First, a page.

Hannah Foslien/Getty Images
Phil Coke is 1-7 for the Central leading Detroit Tigers
The three teams currently ahead of the Twins (the Detroit Tigers, Cleveland Indians and Chicago White Sox) are not among the elite clubs in Major League Baseball. The teams have significant flaws, and it does not appear likely that one of them will break away from the rest of the division.
The Tigers have issues with their pitching rotation. While Justin Verlander (10-3, 2.38) is having a Cy Young season, Max Scherzer's 9-3 record is attributable more to his strong run support than his pitching, as illustrated by his mediocre 4.47 ERA. His record easily could be similar to that of Brad Penny (5-6, 4.66) or Rick Porcello (6-5, 4.50) if not for the Tiger offense. Phil Coke (1-7, 4.32) has not demonstrated an ability to pitch deeply into games, and his 5.57 June ERA may be a sign that he is beginning to wear down physically.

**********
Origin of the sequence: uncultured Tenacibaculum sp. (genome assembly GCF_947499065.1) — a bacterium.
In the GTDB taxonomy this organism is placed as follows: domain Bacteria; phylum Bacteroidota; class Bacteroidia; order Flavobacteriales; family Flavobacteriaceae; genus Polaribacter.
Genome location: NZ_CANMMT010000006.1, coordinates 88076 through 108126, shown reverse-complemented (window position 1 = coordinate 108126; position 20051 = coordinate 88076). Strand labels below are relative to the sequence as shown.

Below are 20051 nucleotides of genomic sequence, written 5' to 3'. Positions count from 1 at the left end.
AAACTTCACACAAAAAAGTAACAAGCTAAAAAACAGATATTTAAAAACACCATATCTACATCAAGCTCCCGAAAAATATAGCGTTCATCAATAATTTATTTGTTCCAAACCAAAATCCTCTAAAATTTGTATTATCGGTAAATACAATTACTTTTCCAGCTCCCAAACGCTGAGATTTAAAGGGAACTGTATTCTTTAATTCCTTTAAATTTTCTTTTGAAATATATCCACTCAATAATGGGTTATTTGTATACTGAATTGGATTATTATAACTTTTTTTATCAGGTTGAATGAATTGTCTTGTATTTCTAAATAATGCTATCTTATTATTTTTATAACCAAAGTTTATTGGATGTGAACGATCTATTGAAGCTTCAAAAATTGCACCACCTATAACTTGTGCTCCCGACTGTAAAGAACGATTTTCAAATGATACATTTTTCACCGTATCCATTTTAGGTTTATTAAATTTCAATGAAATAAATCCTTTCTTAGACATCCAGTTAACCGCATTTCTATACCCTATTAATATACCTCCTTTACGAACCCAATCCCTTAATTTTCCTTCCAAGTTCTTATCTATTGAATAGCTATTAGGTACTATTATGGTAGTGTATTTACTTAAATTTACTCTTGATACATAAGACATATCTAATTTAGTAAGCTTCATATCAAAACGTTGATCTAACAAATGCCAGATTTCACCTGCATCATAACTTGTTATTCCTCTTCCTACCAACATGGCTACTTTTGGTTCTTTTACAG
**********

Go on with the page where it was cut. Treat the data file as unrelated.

The Indians have had trouble scoring runs, although they have been more potent than the Twins. Shin-Soo Choo is likely to miss the majority of the regular season after undergoing surgery to repair a broken left thumb. While 2011 has not been a great season for Choo, he is a career .290 hitter with the ability to hit for power and steal bases. The Indians will miss him during the stretch run.
The White Sox are simply an average team. Their starting rotation has no glaring holes, but with the exception of Philip Humber (7-4, 2.89), the rotation is decidedly unspectacular. Mark Buehrle (6-5, 3.73) is providing a mediocre return on the $14 million the White Sox have invested in him for the 2011 season. Rookie Sergio Santos is an unproven commodity as the closer. Paul Konerko (.324, 21 HR, 60 RBI) has been impressive offensively, but the rest of the offensive lineup has been hit-or-miss.
The Twins will have to overtake these three teams in order to win the division. This will undoubtedly be a difficult undertaking, but the relative weakness of the AL Central gives the team a fighting chance.